If we as a society view sports solely as an arena to play, we overlook the cultural impact that sports has contributed to society for decades. We also overlook the great courage of athletes, gay and straight, who stand up and use their voices and athletic talents to inspire, while potentially sacrificing the rewards of their own success to improve the lives of others.
Just as sports can reflect culture and society, they can also reflect the struggle and discrimination of others. The story of the early civil rights movement would be incomplete without mentioning Jackie Robinson just as the women’s movement would be incomplete without mentioning Billie Jean King’s contributions. The story of the LGBT movement would certainly be incomplete if we didn’t mention courageous and pioneering athletes like: Martina Navratilova, Greg Louganis, Dave Kopay, Billy Bean, Brittney Griner, Jason Collins, Robbie Rogers among others.
The personal stories these individuals have shared with us have had a dramatic and positive impact on the lives of LGBT youth and athletes. In fact, their stories are not only powerful in promoting change and equality in sport, but they are so important for young people to hear. LGBT youth can identify and relate to the fearlessness and struggle of other LGBT athletes. With the tragedies of bullying and suicide attempts rising in the U.S. among LGBTQ youth, positive coming out stories not only can inspire LGBTQ youth to dream of a brighter future, but it may actually help save a life.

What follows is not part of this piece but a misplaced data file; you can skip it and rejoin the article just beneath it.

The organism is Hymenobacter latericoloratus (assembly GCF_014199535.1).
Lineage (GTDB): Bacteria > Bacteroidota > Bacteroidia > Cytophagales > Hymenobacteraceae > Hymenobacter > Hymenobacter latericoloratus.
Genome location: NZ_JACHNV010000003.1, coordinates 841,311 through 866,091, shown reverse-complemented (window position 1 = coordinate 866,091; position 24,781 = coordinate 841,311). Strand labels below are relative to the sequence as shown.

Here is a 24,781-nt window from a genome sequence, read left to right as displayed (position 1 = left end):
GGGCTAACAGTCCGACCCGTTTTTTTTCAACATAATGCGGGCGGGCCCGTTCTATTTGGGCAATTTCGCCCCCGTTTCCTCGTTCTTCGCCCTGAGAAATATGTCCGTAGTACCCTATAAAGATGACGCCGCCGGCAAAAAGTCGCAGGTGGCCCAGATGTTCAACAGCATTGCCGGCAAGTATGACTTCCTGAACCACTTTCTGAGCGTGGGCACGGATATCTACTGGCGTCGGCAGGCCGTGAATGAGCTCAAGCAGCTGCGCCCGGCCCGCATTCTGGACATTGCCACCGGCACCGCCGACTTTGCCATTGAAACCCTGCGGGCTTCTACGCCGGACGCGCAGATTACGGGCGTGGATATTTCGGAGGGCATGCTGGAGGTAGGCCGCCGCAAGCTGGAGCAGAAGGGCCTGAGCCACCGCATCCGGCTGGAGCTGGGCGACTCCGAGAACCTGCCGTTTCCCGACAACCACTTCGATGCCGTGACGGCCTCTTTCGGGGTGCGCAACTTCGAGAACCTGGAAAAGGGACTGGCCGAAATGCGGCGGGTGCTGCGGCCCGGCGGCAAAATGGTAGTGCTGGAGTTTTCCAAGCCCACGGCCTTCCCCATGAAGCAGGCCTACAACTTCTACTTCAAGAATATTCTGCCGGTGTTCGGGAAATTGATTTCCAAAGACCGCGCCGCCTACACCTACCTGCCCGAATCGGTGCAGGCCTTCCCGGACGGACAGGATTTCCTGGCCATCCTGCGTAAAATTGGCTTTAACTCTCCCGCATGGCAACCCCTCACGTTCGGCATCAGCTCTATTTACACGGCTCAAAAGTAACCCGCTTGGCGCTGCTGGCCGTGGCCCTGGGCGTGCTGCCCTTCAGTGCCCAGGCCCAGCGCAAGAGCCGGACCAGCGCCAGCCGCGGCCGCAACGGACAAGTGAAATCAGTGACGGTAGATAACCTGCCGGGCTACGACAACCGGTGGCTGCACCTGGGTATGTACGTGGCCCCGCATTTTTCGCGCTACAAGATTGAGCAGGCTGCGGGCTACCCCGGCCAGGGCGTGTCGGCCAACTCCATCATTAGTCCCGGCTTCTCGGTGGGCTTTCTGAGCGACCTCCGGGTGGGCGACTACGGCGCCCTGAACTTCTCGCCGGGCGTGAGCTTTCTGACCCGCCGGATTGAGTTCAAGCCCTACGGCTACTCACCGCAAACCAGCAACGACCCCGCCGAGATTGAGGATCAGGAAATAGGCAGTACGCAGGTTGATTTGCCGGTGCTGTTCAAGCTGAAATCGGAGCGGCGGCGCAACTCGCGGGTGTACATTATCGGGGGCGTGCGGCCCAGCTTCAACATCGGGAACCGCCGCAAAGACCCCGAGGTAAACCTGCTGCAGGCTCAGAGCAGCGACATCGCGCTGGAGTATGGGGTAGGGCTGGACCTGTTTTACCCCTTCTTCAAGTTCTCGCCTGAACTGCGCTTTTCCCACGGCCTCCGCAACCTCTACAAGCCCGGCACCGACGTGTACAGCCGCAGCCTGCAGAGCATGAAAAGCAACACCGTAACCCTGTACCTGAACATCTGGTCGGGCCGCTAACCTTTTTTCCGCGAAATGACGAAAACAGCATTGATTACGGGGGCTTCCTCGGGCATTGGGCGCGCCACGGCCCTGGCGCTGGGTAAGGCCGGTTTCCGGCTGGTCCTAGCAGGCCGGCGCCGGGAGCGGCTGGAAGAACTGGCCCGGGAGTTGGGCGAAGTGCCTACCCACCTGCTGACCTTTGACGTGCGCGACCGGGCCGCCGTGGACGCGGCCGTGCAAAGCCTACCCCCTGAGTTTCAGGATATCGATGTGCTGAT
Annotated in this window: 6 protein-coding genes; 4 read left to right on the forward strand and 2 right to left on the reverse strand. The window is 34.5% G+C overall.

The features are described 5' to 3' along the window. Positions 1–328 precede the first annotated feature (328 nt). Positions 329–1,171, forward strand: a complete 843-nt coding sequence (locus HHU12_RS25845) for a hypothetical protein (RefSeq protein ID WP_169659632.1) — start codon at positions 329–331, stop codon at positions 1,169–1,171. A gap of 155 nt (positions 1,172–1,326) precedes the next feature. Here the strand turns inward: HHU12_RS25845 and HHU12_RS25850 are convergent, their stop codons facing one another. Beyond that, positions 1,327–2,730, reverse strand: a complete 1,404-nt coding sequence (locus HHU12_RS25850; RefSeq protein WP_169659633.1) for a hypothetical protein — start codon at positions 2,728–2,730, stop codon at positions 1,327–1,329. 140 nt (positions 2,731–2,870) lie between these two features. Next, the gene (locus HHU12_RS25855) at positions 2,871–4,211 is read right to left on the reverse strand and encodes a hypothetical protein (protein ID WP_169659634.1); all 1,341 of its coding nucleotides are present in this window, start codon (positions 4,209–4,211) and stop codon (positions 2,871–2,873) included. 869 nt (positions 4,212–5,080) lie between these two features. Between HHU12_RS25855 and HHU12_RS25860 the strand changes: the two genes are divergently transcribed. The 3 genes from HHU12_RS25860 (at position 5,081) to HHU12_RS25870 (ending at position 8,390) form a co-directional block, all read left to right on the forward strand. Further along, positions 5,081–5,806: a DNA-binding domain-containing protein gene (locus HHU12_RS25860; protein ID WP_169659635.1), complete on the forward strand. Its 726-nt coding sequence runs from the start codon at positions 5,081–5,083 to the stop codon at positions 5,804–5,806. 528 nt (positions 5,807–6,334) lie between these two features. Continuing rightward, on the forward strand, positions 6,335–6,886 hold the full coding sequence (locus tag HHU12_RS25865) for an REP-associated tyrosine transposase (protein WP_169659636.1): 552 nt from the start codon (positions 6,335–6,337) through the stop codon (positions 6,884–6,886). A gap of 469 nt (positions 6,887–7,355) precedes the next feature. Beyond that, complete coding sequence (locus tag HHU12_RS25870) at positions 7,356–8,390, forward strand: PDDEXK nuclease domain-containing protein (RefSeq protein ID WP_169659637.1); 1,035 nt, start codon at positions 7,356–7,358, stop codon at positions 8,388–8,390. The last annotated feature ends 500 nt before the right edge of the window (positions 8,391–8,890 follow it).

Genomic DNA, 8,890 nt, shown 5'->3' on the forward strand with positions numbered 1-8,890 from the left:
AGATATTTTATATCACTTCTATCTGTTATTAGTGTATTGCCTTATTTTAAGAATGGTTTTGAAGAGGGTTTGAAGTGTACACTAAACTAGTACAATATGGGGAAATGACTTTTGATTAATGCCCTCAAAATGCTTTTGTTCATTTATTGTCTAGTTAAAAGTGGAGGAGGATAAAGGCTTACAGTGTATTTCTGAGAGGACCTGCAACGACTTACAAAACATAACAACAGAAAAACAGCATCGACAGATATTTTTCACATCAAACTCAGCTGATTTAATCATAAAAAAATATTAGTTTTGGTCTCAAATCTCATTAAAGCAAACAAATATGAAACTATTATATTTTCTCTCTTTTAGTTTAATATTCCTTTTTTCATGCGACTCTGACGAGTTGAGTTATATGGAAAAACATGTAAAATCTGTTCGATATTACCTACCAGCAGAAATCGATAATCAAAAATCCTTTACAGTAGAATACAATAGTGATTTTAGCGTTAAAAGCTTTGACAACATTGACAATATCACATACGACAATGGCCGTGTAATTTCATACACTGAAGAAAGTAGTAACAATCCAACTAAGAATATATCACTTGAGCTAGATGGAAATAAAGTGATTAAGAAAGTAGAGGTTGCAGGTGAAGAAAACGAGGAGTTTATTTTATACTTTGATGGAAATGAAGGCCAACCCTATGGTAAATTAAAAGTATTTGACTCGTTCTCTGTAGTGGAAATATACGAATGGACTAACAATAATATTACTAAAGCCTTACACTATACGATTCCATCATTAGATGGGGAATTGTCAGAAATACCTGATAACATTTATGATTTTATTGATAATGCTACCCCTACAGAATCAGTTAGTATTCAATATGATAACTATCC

Real courage means standing up and speaking out when its not popular. To not speak up in sport is doing a great injustice to our young people who feel less than for being different. The individuals that potentially have the most impact on LGBT athletes that remain in the closet are other LGBT athletes. Martina Navratilova and Greg Louganis were heroes to me. As a closeted athlete in college who struggled and was afraid to come out, they were a guiding light for me. Meeting Martina in the early 80’s changed my life in a way she will never know. Thank you Martina.
Make no mistake, young people remain at risk of LGBT bias and discrimination in sport and the consequences of this can be harming, including alienation from sport for life. Unfortunately, for too many LGBT young people the built-in safety nets of support, acceptance and caring do not exist fully in sport. LGBT youth need to see other LGBT athletes like themselves playing at all levels of sport. Right now, that’s not necessarily the case.
While very few of us ever get the chance to play professional sports or make the Olympic team, we can all stand up for ourselves and lend our voice for others when we witness discrimination of our LGBT brothers and sisters - on and off the field.
As a community that cares we need to inspire, empower, educate and promote understanding to ensure that the opportunities and dreams are the same for all athletes, regardless of their sexual orientation or gender identity.